Year ends on a high

Trin SucklingThe West Australian
Chapman Valley grower Calvin Royce and his dog Buddy.
Camera IconChapman Valley grower Calvin Royce and his dog Buddy. Credit: Trin Suckling

Harvest is finishing on an unexpected high in the Mid West after a tumultuous year of seesawing yield estimates, sporadic rainfall and catastrophic weather events.

Geraldton Port Zone manager Duncan Gray’s grain estimate shifted 680,000 tonnes between his initial estimate in July to his final estimate in October.

“January rains put a lot of confidence in growers’ start to the season but, by mid-July, I thought we were looking down the barrel of drought years 2006 and 2007,” he said. “My initial estimate sat below 2006’s 420,000 tonnes. By the middle of August, I was at 500,000 tonnes. That was optimistic, there was no way in the world we would exceed that.”

Rains continued to fall throughout August and early September and again into October and November.

“In September, my estimate increased to 750,000 tonnes,” Mr Gray said. “But I feared the hot spells we generally experience through September only eventuating into two days, as the rain continued and we started harvest four weeks late.

“My final estimate closed at 1.1 million tonnes. We’re currently sitting at approximately 1.3 million tonnes and could end up at 1.5 million.”

Mr Gray said the season had also given farmers the opportunity to balance cost versus reward in a real-world situation.

“Many growers learnt they could still grow a crop on not much fertiliser, lowering inputs and questioning where this balance lies,” he said. “It is phenomenal. It’s been swings and roundabouts the whole season. Remembering we do have some growers who didn’t cart or have only had one or two loads, the majority are absolutely rapt.”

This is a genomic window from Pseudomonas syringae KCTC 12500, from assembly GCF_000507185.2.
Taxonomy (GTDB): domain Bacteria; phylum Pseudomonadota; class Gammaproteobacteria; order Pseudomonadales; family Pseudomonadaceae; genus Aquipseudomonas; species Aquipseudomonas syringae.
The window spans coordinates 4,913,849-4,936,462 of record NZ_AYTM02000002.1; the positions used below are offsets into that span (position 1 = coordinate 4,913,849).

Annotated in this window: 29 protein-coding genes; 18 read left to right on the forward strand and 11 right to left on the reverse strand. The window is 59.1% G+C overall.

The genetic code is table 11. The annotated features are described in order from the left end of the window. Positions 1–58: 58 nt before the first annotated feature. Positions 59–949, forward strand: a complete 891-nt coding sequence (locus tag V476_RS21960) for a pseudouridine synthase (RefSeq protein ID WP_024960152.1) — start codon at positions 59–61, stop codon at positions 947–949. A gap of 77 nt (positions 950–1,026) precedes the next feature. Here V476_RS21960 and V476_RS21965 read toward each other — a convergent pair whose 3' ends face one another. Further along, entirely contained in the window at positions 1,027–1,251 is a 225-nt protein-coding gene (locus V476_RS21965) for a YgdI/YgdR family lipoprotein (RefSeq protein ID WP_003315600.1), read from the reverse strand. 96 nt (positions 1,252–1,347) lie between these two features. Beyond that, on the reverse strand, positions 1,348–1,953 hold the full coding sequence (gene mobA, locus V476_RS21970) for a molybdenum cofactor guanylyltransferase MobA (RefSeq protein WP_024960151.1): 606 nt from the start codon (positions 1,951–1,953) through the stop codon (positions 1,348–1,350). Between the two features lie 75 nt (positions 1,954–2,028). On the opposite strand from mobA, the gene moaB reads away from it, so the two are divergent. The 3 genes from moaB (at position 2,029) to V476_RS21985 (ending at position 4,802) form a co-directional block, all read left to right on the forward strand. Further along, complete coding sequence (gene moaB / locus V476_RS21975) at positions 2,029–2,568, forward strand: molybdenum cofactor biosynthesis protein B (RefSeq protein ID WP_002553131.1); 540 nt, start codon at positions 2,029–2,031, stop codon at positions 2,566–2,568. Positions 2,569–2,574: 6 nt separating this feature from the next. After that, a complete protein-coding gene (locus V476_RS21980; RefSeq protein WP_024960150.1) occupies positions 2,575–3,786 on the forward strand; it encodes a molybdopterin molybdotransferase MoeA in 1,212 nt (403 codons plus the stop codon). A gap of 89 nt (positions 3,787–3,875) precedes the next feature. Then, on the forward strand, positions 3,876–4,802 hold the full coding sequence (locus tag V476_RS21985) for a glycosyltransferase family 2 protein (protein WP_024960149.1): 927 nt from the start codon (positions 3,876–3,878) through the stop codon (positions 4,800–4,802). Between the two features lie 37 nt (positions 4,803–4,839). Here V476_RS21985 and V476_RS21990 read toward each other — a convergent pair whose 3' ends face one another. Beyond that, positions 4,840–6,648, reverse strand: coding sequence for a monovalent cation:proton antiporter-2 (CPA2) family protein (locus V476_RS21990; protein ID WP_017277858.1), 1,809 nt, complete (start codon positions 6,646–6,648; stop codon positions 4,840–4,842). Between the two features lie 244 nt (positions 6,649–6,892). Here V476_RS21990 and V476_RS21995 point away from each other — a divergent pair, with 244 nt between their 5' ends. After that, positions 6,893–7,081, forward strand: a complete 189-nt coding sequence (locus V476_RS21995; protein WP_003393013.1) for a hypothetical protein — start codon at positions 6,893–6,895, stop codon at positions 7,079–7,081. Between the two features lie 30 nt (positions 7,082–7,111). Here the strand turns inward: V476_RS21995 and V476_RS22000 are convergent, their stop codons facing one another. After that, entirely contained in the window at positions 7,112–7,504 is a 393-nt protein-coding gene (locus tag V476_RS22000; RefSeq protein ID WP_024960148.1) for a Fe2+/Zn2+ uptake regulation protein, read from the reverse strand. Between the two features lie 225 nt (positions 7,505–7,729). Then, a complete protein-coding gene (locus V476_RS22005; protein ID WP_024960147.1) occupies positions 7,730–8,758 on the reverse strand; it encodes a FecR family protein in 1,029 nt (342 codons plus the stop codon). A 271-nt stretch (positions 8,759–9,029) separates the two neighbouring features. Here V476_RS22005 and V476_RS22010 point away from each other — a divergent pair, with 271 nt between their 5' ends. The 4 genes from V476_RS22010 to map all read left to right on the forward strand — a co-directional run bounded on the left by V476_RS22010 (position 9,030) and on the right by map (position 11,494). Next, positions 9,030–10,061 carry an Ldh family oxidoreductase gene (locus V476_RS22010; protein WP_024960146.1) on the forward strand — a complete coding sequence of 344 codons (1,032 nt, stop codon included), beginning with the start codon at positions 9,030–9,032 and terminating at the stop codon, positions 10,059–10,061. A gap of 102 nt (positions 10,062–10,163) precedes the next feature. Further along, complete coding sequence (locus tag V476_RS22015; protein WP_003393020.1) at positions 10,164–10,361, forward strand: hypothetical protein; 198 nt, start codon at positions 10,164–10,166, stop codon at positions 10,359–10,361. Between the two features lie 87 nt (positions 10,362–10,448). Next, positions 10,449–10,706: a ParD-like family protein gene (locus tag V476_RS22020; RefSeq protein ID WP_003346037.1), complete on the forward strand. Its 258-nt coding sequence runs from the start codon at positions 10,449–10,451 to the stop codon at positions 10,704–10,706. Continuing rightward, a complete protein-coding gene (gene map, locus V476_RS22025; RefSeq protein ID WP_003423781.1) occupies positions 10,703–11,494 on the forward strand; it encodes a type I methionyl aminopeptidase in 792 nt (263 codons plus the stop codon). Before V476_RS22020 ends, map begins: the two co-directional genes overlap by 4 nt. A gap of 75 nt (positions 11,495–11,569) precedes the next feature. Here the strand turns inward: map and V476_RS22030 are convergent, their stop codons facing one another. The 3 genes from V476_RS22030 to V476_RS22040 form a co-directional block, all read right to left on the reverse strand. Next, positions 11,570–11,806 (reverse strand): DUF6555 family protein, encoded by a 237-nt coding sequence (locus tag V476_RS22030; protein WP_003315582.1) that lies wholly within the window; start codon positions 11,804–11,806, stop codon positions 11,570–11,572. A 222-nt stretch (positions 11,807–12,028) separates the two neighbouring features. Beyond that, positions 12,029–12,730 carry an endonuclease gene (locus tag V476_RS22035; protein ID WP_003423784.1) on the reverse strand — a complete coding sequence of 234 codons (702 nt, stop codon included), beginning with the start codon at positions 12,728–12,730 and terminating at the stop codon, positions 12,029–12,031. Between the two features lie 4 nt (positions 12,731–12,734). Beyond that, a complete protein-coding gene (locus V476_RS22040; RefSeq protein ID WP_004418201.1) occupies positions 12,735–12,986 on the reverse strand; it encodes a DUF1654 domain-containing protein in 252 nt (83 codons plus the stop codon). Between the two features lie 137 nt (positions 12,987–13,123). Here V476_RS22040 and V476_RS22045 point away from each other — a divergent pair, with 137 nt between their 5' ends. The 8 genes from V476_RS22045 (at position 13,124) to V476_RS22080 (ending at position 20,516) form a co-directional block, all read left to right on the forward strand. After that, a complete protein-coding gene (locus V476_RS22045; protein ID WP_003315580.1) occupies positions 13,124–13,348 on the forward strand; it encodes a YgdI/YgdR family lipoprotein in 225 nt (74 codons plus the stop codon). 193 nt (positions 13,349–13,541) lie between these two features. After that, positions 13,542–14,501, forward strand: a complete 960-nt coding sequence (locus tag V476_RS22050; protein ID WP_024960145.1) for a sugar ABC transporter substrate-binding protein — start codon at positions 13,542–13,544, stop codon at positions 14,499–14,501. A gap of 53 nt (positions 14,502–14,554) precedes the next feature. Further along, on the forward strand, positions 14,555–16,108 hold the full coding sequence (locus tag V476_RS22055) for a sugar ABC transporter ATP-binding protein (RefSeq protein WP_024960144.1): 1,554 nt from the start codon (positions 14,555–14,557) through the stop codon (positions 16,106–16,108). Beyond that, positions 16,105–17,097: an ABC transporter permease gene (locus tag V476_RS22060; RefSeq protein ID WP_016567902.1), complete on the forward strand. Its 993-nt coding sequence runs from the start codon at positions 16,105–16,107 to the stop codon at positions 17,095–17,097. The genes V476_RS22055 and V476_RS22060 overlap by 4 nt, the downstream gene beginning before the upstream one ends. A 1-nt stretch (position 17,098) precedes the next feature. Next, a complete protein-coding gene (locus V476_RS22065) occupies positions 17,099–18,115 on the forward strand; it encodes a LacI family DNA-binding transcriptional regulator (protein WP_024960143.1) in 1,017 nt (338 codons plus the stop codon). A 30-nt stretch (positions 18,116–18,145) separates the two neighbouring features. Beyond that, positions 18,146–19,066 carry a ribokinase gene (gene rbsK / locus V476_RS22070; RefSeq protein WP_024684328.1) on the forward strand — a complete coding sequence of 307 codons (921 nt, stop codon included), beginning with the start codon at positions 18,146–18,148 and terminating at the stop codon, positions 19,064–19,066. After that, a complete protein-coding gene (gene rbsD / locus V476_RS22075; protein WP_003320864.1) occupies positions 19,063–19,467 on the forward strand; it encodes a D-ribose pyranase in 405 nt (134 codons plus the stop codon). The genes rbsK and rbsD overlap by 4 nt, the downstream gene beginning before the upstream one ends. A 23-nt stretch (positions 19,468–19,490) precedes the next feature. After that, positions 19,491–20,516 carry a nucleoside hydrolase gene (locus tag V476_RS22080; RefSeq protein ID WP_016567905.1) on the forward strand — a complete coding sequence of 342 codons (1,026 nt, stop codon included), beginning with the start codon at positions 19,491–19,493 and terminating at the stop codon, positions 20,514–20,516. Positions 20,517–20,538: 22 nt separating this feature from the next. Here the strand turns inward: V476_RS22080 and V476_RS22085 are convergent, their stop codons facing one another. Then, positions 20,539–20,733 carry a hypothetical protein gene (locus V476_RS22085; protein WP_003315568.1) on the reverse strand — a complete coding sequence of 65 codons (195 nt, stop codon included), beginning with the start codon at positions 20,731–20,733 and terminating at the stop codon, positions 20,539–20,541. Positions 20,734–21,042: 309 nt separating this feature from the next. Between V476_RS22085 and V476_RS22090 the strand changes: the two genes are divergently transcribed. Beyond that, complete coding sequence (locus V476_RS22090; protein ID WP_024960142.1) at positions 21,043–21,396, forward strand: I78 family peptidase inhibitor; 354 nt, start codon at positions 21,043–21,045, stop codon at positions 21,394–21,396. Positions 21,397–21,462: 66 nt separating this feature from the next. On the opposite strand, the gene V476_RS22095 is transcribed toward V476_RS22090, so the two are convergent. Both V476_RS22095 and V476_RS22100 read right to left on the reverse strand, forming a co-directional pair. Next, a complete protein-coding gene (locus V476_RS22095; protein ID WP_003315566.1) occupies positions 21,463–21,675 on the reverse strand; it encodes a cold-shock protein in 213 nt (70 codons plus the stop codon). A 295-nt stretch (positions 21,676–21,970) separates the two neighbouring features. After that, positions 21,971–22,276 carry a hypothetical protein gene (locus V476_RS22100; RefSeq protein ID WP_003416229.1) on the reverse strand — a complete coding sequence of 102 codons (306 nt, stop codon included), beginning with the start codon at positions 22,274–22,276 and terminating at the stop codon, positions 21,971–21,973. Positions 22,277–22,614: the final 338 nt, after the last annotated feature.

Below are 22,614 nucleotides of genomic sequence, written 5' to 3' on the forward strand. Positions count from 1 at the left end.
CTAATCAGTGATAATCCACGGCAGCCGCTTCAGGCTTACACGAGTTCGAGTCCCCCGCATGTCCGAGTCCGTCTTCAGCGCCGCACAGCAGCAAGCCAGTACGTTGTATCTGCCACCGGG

Chris Tonkin of Ten Tigers Grain Marketing noted significant differences in the season’s outcome throughout the Geraldton zone.

“It’s been an intriguing season and quite different compared to the rest of the State,” he said. “We had people considering not harvesting in the middle of the season; it’s remarkable ... where the season has got to.”

Mr Tonkin said averages for many growers improved on what was financially planned for three or four months ago and said the cooler finish significantly impacted on the cash value for many farmers’ final positions.

“The washouts in place in the middle of the season, which was stressful for many growers, have seen farmers actually finish with crop,” he said. “There are also some extremely good yields recorded in the Geraldton zone with over 3t/ha being achieved in a few areas.”

Chapman Valley farmer Calvin Royce cropped 300ha of canola, 1000ha of wheat and 200ha of lupins. He was reasonably satisfied with his yields, taking into account the poor start.

“Our earlier crops haven’t yielded so well but I have been pleasantly surprised with those we seeded later,” he said. “The cool end and late seasonal rainfalls have certainly helped them finish off.”

Despite grain prices remaining relatively dormant, Mr Royce was happy with the year’s outcome. “You’ve got to be happy to finish the year where we are, considering the way the season headed earlier in the year and where we initially thought we would end up,” he said.

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